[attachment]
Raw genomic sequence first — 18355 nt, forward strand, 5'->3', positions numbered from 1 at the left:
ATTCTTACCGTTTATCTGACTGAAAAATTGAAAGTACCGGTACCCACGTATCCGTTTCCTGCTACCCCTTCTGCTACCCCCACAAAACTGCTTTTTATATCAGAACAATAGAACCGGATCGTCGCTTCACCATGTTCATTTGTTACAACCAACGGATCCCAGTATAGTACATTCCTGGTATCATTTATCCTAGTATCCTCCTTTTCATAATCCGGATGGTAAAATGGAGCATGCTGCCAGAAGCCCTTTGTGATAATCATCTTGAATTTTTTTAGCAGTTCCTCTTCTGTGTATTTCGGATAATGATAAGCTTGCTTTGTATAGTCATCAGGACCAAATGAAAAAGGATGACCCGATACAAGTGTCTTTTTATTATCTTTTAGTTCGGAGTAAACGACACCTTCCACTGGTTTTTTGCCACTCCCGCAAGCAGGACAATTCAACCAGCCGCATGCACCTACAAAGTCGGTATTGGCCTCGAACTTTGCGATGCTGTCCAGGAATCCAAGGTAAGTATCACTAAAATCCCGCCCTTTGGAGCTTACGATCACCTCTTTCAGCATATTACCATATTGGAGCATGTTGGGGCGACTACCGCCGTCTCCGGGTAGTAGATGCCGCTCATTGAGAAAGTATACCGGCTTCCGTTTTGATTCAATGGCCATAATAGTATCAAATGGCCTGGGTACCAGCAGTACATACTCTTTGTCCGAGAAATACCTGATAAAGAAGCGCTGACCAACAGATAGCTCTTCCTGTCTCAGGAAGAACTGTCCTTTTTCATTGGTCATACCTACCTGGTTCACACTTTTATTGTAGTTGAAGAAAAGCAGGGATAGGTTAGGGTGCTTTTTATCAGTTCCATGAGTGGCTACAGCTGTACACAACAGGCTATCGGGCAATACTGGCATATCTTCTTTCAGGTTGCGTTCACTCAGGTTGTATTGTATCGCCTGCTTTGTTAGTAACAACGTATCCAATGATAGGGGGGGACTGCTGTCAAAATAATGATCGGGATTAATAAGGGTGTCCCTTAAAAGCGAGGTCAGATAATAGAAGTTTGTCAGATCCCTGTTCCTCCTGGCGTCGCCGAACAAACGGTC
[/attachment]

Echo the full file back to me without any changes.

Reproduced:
Raw genomic sequence first — 18355 nt, forward strand, 5'->3', positions numbered from 1 at the left:
ATTCTTACCGTTTATCTGACTGAAAAATTGAAAGTACCGGTACCCACGTATCCGTTTCCTGCTACCCCTTCTGCTACCCCCACAAAACTGCTTTTTATATCAGAACAATAGAACCGGATCGTCGCTTCACCATGTTCATTTGTTACAACCAACGGATCCCAGTATAGTACATTCCTGGTATCATTTATCCTAGTATCCTCCTTTTCATAATCCGGATGGTAAAATGGAGCATGCTGCCAGAAGCCCTTTGTGATAATCATCTTGAATTTTTTTAGCAGTTCCTCTTCTGTGTATTTCGGATAATGATAAGCTTGCTTTGTATAGTCATCAGGACCAAATGAAAAAGGATGACCCGATACAAGTGTCTTTTTATTATCTTTTAGTTCGGAGTAAACGACACCTTCCACTGGTTTTTTGCCACTCCCGCAAGCAGGACAATTCAACCAGCCGCATGCACCTACAAAGTCGGTATTGGCCTCGAACTTTGCGATGCTGTCCAGGAATCCAAGGTAAGTATCACTAAAATCCCGCCCTTTGGAGCTTACGATCACCTCTTTCAGCATATTACCATATTGGAGCATGTTGGGGCGACTACCGCCGTCTCCGGGTAGTAGATGCCGCTCATTGAGAAAGTATACCGGCTTCCGTTTTGATTCAATGGCCATAATAGTATCAAATGGCCTGGGTACCAGCAGTACATACTCTTTGTCCGAGAAATACCTGATAAAGAAGCGCTGACCAACAGATAGCTCTTCCTGTCTCAGGAAGAACTGTCCTTTTTCATTGGTCATACCTACCTGGTTCACACTTTTATTGTAGTTGAAGAAAAGCAGGGATAGGTTAGGGTGCTTTTTATCAGTTCCATGAGTGGCTACAGCTGTACACAACAGGCTATCGGGCAATACTGGCATATCTTCTTTCAGGTTGCGTTCACTCAGGTTGTATTGTATCGCCTGCTTTGTTAGTAACAACGTATCCAATGATAGGGGGGGACTGCTGTCAAAATAATGATCGGGATTAATAAGGGTGTCCCTTAAAAGCGAGGTCAGATAATAGAAGTTTGTCAGATCCCTGTTCCTCCTGGCGTCGCCGAACAAACGGTC